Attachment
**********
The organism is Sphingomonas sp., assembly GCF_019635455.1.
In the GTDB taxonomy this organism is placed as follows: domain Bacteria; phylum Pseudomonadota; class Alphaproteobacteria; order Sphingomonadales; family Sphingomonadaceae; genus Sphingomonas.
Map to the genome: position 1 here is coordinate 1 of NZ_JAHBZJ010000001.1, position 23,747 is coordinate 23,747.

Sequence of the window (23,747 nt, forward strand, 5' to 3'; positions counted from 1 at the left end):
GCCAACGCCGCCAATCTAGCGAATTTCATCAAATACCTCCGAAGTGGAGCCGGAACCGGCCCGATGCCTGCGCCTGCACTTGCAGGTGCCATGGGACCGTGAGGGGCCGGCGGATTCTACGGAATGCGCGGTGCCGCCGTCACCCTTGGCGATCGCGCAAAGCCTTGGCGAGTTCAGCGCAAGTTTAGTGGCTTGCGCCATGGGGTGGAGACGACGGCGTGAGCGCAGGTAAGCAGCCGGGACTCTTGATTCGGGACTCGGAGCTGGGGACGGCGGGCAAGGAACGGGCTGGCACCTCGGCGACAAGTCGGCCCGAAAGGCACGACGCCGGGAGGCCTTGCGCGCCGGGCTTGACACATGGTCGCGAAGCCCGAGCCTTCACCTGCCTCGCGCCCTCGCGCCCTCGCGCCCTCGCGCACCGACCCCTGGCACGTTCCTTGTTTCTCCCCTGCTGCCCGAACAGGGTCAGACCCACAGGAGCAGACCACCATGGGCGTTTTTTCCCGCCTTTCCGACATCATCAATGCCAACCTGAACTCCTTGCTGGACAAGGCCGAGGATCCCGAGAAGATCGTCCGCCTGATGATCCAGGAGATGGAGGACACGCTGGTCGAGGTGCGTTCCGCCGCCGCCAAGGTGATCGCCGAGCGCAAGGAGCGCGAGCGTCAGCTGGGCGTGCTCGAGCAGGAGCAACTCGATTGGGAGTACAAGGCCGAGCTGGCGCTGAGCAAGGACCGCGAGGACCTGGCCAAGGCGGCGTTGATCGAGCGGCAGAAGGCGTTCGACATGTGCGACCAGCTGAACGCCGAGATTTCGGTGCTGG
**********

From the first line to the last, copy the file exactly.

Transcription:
The organism is Sphingomonas sp., assembly GCF_019635455.1.
In the GTDB taxonomy this organism is placed as follows: domain Bacteria; phylum Pseudomonadota; class Alphaproteobacteria; order Sphingomonadales; family Sphingomonadaceae; genus Sphingomonas.
Map to the genome: position 1 here is coordinate 1 of NZ_JAHBZJ010000001.1, position 23,747 is coordinate 23,747.

Sequence of the window (23,747 nt, forward strand, 5' to 3'; positions counted from 1 at the left end):
GCCAACGCCGCCAATCTAGCGAATTTCATCAAATACCTCCGAAGTGGAGCCGGAACCGGCCCGATGCCTGCGCCTGCACTTGCAGGTGCCATGGGACCGTGAGGGGCCGGCGGATTCTACGGAATGCGCGGTGCCGCCGTCACCCTTGGCGATCGCGCAAAGCCTTGGCGAGTTCAGCGCAAGTTTAGTGGCTTGCGCCATGGGGTGGAGACGACGGCGTGAGCGCAGGTAAGCAGCCGGGACTCTTGATTCGGGACTCGGAGCTGGGGACGGCGGGCAAGGAACGGGCTGGCACCTCGGCGACAAGTCGGCCCGAAAGGCACGACGCCGGGAGGCCTTGCGCGCCGGGCTTGACACATGGTCGCGAAGCCCGAGCCTTCACCTGCCTCGCGCCCTCGCGCCCTCGCGCCCTCGCGCACCGACCCCTGGCACGTTCCTTGTTTCTCCCCTGCTGCCCGAACAGGGTCAGACCCACAGGAGCAGACCACCATGGGCGTTTTTTCCCGCCTTTCCGACATCATCAATGCCAACCTGAACTCCTTGCTGGACAAGGCCGAGGATCCCGAGAAGATCGTCCGCCTGATGATCCAGGAGATGGAGGACACGCTGGTCGAGGTGCGTTCCGCCGCCGCCAAGGTGATCGCCGAGCGCAAGGAGCGCGAGCGTCAGCTGGGCGTGCTCGAGCAGGAGCAACTCGATTGGGAGTACAAGGCCGAGCTGGCGCTGAGCAAGGACCGCGAGGACCTGGCCAAGGCGGCGTTGATCGAGCGGCAGAAGGCGTTCGACATGTGCGACCAGCTGAACGCCGAGATTTCGGTGCTGG